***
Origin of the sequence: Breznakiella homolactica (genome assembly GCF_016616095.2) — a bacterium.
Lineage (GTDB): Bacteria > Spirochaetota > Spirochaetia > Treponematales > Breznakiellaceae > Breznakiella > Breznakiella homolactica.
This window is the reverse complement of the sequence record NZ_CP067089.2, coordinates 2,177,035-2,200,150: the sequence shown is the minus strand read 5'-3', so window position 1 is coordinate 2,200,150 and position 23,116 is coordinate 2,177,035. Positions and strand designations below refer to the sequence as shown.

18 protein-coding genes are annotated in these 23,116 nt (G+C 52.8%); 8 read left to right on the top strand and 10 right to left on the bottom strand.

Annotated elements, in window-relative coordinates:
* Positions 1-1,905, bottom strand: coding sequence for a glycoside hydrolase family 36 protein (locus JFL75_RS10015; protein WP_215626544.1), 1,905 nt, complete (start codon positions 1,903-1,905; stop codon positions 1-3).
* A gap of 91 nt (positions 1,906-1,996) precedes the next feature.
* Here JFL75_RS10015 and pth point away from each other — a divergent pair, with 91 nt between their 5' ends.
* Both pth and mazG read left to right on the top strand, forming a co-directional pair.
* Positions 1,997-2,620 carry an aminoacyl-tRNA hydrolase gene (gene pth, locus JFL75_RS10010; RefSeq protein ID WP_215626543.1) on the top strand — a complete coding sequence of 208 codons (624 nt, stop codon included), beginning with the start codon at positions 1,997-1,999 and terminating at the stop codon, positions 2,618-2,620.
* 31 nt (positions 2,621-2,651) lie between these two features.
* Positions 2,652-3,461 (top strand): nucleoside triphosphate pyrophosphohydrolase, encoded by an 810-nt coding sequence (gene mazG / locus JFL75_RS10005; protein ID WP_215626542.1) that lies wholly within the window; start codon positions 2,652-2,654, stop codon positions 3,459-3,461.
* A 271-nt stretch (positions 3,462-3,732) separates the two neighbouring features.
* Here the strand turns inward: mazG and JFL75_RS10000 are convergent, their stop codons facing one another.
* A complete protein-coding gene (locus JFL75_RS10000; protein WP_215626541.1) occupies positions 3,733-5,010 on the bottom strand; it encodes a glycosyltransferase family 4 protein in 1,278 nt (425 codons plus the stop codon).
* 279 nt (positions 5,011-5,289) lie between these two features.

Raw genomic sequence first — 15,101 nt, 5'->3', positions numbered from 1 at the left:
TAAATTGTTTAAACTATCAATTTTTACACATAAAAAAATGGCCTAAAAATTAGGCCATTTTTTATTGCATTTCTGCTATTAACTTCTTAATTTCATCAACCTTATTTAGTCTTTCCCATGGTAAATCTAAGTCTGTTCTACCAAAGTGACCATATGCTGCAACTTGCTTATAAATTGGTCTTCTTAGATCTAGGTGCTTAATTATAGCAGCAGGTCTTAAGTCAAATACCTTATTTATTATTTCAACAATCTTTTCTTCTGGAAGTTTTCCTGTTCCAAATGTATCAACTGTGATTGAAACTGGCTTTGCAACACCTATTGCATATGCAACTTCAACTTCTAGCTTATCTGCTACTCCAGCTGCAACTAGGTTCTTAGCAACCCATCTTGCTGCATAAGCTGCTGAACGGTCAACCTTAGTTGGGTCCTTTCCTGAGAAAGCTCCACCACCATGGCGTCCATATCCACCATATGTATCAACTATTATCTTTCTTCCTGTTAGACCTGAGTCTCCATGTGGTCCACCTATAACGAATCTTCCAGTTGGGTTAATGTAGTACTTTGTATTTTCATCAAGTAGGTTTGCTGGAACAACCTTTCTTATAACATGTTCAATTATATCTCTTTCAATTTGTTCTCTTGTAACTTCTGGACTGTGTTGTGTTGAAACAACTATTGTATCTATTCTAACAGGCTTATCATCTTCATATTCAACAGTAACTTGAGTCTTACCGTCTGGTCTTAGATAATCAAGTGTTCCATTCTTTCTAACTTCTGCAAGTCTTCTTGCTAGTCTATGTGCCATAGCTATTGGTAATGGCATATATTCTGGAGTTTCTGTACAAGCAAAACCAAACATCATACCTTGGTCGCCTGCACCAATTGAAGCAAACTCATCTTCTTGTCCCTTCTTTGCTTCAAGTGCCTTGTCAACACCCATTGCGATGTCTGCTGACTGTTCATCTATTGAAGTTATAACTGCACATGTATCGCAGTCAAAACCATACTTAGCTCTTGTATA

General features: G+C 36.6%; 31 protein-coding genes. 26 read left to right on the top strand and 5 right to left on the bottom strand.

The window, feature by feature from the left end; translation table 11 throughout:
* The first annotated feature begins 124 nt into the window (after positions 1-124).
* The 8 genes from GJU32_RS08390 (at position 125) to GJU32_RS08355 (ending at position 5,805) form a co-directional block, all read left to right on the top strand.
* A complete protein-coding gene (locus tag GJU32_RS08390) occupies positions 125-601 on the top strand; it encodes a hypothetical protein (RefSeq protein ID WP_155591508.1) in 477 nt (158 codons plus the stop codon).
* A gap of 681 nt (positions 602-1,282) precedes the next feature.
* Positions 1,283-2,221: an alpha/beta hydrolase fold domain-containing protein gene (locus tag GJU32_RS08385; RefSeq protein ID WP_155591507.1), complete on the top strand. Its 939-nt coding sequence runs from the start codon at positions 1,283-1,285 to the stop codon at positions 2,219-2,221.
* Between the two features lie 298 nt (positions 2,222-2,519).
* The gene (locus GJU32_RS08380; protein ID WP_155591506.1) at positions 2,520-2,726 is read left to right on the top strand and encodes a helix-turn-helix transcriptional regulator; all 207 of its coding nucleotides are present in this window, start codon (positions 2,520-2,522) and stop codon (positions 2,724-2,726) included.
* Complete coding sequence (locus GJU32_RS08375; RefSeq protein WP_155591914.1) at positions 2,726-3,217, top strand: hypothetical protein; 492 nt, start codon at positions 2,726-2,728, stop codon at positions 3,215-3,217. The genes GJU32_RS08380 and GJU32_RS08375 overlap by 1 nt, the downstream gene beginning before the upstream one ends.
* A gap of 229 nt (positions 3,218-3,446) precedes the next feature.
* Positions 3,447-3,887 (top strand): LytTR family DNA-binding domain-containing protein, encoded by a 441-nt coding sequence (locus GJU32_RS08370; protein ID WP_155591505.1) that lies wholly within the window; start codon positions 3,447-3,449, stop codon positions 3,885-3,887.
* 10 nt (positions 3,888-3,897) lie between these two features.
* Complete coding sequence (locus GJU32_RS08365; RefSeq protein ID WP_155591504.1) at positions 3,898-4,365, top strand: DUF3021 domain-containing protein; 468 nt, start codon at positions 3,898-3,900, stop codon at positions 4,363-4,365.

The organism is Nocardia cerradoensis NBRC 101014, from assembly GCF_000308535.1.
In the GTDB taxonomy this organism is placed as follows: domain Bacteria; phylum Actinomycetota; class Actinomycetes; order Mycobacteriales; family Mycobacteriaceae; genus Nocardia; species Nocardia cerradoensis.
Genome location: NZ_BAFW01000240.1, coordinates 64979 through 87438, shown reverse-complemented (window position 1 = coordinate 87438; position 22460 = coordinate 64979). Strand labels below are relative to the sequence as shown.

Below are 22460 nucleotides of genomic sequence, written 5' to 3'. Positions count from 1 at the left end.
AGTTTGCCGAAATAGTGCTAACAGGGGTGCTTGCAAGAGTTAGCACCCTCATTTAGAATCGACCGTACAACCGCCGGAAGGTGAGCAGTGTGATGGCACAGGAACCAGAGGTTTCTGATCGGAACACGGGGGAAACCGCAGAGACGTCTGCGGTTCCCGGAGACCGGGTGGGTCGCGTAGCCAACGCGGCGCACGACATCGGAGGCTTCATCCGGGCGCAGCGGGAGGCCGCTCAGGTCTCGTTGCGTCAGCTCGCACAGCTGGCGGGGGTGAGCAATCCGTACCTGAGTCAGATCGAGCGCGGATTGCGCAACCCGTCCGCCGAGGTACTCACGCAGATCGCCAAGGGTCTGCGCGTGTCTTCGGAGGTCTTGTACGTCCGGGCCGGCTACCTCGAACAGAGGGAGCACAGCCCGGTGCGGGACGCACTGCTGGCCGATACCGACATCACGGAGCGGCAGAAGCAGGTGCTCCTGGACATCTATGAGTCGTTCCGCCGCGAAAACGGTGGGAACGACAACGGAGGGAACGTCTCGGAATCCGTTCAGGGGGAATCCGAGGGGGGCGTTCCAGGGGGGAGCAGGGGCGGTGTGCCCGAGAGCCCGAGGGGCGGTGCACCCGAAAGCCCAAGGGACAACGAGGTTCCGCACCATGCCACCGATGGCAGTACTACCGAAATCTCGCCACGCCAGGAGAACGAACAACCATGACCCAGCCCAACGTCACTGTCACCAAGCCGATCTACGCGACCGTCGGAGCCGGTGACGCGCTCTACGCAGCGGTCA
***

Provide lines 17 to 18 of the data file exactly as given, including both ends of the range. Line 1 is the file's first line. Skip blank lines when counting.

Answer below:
Raw genomic sequence first — 15,101 nt, 5'->3', positions numbered from 1 at the left:
TAAATTGTTTAAACTATCAATTTTTACACATAAAAAAATGGCCTAAAAATTAGGCCATTTTTTATTGCATTTCTGCTATTAACTTCTTAATTTCATCAACCTTATTTAGTCTTTCCCATGGTAAATCTAAGTCTGTTCTACCAAAGTGACCATATGCTGCAACTTGCTTATAAATTGGTCTTCTTAGATCTAGGTGCTTAATTATAGCAGCAGGTCTTAAGTCAAATACCTTATTTATTATTTCAACAATCTTTTCTTCTGGAAGTTTTCCTGTTCCAAATGTATCAACTGTGATTGAAACTGGCTTTGCAACACCTATTGCATATGCAACTTCAACTTCTAGCTTATCTGCTACTCCAGCTGCAACTAGGTTCTTAGCAACCCATCTTGCTGCATAAGCTGCTGAACGGTCAACCTTAGTTGGGTCCTTTCCTGAGAAAGCTCCACCACCATGGCGTCCATATCCACCATATGTATCAACTATTATCTTTCTTCCTGTTAGACCTGAGTCTCCATGTGGTCCACCTATAACGAATCTTCCAGTTGGGTTAATGTAGTACTTTGTATTTTCATCAAGTAGGTTTGCTGGAACAACCTTTCTTATAACATGTTCAATTATATCTCTTTCAATTTGTTCTCTTGTAACTTCTGGACTGTGTTGTGTTGAAACAACTATTGTATCTATTCTAACAGGCTTATCATCTTCATATTCAACAGTAACTTGAGTCTTACCGTCTGGTCTTAGATAATCAAGTGTTCCATTCTTTCTAACTTCTGCAAGTCTTCTTGCTAGTCTATGTGCCATAGCTATTGGTAATGGCATATATTCTGGAGTTTCTGTACAAGCAAAACCAAACATCATACCTTGGTCGCCTGCACCAATTGAAGCAAACTCATCTTCTTGTCCCTTCTTTGCTTCAAGTGCCTTGTCAACACCCATTGCGATGTCTGCTGACTGTTCATCTATTGAAGTTATAACTGCACATGTATCGCAGTCAAAACCATACTTAGCTCTTGTATA